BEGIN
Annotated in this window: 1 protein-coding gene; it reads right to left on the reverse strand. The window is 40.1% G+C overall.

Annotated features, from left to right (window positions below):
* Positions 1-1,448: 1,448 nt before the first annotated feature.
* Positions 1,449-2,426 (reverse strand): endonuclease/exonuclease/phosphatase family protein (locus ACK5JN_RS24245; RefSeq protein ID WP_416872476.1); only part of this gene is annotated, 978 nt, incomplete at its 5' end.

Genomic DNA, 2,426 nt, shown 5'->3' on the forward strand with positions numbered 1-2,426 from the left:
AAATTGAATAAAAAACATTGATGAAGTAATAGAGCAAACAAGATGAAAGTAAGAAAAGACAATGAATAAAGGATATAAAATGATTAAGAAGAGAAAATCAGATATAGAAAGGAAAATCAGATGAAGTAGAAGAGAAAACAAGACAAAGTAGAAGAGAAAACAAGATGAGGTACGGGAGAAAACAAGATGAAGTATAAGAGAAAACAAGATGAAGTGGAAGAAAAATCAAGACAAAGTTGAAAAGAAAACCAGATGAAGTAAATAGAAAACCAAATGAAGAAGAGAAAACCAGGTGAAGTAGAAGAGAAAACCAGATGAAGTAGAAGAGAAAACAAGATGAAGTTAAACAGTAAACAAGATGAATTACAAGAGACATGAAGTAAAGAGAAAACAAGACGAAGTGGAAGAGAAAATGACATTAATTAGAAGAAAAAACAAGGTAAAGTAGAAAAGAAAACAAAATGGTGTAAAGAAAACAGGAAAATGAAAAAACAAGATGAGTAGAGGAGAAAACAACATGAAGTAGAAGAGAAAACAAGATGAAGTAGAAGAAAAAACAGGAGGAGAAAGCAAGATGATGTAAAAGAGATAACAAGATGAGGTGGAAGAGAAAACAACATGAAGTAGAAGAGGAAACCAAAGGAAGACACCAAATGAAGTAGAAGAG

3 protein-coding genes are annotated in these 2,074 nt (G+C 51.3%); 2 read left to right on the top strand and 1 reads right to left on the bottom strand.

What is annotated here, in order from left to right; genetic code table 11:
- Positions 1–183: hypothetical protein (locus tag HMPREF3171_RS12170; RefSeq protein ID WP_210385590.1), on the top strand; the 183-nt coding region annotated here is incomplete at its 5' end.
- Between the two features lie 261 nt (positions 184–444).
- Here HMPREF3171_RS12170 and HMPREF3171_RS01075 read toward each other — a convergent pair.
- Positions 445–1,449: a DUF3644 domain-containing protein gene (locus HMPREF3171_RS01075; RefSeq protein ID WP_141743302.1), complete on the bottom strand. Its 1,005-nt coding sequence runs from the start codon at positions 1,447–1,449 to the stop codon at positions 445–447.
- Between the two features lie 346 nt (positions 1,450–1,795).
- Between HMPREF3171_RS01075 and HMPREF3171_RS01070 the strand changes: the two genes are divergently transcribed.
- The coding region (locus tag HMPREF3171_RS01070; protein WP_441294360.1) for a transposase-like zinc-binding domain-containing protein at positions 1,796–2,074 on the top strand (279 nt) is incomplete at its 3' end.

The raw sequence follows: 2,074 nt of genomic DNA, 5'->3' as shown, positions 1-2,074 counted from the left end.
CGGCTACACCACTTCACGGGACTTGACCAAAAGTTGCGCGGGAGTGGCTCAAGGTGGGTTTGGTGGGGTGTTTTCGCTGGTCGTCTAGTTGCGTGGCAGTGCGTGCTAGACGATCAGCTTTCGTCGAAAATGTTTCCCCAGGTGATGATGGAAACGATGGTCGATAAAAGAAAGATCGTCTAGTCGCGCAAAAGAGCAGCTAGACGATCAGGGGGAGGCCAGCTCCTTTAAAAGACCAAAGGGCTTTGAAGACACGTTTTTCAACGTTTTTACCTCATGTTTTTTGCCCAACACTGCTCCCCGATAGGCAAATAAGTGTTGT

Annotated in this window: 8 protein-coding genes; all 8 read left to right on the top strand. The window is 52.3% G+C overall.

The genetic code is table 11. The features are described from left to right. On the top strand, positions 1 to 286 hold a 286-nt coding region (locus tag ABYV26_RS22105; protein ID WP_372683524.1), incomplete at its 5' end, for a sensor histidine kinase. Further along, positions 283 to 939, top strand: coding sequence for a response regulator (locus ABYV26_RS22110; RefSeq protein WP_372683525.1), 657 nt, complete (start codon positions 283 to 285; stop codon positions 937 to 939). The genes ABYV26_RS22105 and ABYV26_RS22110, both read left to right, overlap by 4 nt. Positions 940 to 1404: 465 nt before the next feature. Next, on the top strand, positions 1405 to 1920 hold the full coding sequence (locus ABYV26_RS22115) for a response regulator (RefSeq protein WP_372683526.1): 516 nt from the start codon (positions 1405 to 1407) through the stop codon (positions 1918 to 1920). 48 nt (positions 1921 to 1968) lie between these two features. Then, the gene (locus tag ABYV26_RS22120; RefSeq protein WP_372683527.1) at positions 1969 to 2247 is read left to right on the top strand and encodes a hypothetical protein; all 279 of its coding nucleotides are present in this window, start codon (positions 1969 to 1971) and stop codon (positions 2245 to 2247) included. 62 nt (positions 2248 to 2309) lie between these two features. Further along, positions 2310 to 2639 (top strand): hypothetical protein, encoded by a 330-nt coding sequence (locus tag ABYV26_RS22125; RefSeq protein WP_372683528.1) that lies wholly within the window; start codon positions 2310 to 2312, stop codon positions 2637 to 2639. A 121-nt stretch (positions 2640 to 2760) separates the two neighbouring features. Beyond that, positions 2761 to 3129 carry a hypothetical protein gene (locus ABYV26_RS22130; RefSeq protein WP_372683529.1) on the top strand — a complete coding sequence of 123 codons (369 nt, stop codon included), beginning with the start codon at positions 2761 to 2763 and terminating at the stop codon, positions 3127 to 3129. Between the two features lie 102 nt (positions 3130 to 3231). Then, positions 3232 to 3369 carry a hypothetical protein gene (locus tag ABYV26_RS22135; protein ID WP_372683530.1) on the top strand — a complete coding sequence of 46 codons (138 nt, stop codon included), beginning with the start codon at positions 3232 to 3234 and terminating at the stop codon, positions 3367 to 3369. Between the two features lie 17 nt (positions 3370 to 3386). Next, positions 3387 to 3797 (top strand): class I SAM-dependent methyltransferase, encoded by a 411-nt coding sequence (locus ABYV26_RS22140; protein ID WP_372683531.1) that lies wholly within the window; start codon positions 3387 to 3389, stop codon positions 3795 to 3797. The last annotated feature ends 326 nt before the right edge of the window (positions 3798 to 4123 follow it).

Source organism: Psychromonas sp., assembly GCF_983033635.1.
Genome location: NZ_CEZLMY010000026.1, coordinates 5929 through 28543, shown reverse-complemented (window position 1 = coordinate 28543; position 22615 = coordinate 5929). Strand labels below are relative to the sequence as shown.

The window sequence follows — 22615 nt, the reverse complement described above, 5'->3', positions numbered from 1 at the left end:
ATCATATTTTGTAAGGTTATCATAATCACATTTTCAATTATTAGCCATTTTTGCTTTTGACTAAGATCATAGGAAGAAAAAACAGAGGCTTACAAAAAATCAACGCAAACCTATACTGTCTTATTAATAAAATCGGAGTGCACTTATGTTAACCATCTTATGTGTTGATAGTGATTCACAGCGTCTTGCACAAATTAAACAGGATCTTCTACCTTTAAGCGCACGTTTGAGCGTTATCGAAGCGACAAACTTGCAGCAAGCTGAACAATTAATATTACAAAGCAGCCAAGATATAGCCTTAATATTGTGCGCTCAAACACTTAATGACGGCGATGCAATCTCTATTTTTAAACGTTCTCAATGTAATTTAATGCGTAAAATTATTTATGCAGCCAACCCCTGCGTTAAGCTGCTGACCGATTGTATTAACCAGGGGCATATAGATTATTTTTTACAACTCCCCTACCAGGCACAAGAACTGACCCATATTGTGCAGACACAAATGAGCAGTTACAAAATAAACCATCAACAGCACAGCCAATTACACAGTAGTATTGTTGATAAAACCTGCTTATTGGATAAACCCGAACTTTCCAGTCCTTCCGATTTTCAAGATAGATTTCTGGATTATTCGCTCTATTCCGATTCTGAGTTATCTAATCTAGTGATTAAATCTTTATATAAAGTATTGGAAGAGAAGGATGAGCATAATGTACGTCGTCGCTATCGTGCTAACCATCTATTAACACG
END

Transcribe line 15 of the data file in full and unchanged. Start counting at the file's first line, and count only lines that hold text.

- The coding region (locus tag HMPREF3171_RS01070; protein WP_441294360.1) for a transposase-like zinc-binding domain-containing protein at positions 1,796–2,074 on the top strand (279 nt) is incomplete at its 3' end.